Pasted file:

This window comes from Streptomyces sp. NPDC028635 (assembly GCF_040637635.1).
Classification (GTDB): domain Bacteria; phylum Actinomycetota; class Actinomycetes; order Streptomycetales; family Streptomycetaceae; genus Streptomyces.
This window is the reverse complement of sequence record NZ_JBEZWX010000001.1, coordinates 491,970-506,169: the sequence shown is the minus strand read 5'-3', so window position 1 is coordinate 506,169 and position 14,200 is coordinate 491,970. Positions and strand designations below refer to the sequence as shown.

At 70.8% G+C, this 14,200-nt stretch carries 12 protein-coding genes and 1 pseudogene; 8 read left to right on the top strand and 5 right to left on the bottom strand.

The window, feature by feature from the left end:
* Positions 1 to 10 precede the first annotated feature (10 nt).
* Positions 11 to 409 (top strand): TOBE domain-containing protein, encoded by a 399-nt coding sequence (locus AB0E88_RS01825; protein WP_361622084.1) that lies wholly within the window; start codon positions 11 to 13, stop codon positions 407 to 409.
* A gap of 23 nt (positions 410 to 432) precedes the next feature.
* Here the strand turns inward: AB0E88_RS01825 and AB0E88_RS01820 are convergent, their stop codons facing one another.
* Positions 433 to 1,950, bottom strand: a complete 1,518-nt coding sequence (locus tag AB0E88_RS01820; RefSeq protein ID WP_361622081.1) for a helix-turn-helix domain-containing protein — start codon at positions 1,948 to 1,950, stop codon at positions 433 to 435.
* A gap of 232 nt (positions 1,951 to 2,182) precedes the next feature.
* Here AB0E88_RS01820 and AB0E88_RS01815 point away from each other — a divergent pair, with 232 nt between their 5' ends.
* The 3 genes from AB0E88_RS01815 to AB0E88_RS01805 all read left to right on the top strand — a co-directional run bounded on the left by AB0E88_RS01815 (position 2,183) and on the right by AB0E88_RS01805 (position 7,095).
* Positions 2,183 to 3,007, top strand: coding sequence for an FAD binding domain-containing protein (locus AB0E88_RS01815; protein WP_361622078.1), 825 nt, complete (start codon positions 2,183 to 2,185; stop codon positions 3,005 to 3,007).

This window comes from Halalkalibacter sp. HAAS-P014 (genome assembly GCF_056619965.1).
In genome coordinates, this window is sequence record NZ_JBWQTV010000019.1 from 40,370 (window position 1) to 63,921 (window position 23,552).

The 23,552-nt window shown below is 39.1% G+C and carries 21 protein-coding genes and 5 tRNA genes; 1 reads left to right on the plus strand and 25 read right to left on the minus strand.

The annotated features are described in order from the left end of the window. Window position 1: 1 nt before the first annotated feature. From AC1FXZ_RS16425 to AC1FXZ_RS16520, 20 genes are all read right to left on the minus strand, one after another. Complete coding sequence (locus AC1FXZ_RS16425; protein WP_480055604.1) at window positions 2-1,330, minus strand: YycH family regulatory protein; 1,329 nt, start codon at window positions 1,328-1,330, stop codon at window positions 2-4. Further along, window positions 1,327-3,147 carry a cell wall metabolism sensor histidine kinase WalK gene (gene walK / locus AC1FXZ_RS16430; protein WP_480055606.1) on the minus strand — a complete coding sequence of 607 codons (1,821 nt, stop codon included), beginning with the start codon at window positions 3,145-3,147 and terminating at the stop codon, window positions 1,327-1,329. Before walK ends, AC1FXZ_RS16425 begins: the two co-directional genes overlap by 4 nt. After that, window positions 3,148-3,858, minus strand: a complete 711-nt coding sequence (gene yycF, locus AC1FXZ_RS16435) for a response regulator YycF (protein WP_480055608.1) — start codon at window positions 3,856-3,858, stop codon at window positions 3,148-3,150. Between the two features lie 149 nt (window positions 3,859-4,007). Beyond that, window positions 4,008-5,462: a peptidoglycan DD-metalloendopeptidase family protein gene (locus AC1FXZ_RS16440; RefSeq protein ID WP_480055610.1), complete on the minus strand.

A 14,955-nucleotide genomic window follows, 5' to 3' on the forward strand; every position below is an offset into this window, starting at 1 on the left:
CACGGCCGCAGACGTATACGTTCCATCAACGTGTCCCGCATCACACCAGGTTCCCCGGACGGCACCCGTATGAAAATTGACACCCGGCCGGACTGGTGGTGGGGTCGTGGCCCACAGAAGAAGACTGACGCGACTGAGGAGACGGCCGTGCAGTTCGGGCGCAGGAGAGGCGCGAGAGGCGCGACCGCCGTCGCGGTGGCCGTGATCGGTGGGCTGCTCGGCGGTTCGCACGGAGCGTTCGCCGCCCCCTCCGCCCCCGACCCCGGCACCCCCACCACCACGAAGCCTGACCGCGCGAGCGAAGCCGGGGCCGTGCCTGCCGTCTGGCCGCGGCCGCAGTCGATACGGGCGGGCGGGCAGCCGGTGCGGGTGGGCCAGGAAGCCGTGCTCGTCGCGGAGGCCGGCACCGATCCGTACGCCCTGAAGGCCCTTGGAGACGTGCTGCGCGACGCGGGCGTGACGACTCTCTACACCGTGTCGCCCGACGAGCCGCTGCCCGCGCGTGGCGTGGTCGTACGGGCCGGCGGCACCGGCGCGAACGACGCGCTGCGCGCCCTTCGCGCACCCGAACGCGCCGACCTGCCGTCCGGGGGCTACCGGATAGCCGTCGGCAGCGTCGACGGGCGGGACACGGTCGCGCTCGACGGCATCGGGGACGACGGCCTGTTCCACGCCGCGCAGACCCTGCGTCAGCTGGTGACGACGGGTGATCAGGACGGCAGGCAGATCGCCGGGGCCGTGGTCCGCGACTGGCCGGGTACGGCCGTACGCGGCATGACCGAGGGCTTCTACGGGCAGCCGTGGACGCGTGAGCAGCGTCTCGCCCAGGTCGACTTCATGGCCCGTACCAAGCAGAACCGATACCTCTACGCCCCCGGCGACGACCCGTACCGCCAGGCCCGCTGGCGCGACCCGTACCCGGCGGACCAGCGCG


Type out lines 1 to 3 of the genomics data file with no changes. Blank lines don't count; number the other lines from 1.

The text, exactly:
This window comes from Streptomyces sp. NPDC028635 (assembly GCF_040637635.1).
Classification (GTDB): domain Bacteria; phylum Actinomycetota; class Actinomycetes; order Streptomycetales; family Streptomycetaceae; genus Streptomyces.
This window is the reverse complement of sequence record NZ_JBEZWX010000001.1, coordinates 491,970-506,169: the sequence shown is the minus strand read 5'-3', so window position 1 is coordinate 506,169 and position 14,200 is coordinate 491,970. Positions and strand designations below refer to the sequence as shown.